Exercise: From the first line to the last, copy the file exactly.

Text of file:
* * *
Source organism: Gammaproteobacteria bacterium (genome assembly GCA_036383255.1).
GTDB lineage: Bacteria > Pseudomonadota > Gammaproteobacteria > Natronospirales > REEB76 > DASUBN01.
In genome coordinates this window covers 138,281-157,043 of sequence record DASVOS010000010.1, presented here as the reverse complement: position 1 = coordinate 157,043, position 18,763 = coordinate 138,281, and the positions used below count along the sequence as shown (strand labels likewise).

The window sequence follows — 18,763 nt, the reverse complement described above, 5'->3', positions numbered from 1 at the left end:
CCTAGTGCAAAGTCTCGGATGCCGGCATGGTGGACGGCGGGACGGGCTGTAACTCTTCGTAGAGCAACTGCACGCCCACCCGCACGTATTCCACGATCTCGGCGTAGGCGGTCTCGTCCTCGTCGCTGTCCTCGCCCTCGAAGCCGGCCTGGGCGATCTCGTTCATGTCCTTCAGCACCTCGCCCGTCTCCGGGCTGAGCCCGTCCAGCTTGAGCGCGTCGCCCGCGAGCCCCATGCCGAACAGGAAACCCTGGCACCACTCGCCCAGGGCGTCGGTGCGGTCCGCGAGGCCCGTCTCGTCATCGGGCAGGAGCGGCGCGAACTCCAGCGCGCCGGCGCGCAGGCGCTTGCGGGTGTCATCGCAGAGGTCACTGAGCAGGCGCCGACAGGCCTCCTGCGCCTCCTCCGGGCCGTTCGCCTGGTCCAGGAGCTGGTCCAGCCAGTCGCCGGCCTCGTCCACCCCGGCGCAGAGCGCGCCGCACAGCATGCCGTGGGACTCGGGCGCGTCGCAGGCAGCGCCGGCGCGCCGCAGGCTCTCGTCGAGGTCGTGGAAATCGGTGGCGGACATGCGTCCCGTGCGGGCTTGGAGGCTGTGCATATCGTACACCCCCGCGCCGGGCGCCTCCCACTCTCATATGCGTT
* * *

Source organism: Gammaproteobacteria bacterium (genome assembly GCA_036383255.1).
GTDB lineage: Bacteria > Pseudomonadota > Gammaproteobacteria > Natronospirales > REEB76 > DASUBN01.
In genome coordinates this window covers 138,281-157,043 of sequence record DASVOS010000010.1, presented here as the reverse complement: position 1 = coordinate 157,043, position 18,763 = coordinate 138,281, and the positions used below count along the sequence as shown (strand labels likewise).

The window sequence follows — 18,763 nt, the reverse complement described above, 5'->3', positions numbered from 1 at the left end:
CCTAGTGCAAAGTCTCGGATGCCGGCATGGTGGACGGCGGGACGGGCTGTAACTCTTCGTAGAGCAACTGCACGCCCACCCGCACGTATTCCACGATCTCGGCGTAGGCGGTCTCGTCCTCGTCGCTGTCCTCGCCCTCGAAGCCGGCCTGGGCGATCTCGTTCATGTCCTTCAGCACCTCGCCCGTCTCCGGGCTGAGCCCGTCCAGCTTGAGCGCGTCGCCCGCGAGCCCCATGCCGAACAGGAAACCCTGGCACCACTCGCCCAGGGCGTCGGTGCGGTCCGCGAGGCCCGTCTCGTCATCGGGCAGGAGCGGCGCGAACTCCAGCGCGCCGGCGCGCAGGCGCTTGCGGGTGTCATCGCAGAGGTCACTGAGCAGGCGCCGACAGGCCTCCTGCGCCTCCTCCGGGCCGTTCGCCTGGTCCAGGAGCTGGTCCAGCCAGTCGCCGGCCTCGTCCACCCCGGCGCAGAGCGCGCCGCACAGCATGCCGTGGGACTCGGGCGCGTCGCAGGCAGCGCCGGCGCGCCGCAGGCTCTCGTCGAGGTCGTGGAAATCGGTGGCGGACATGCGTCCCGTGCGGGCTTGGAGGCTGTGCATATCGTACACCCCCGCGCCGGGCGCCTCCCACTCTCATATGCGTT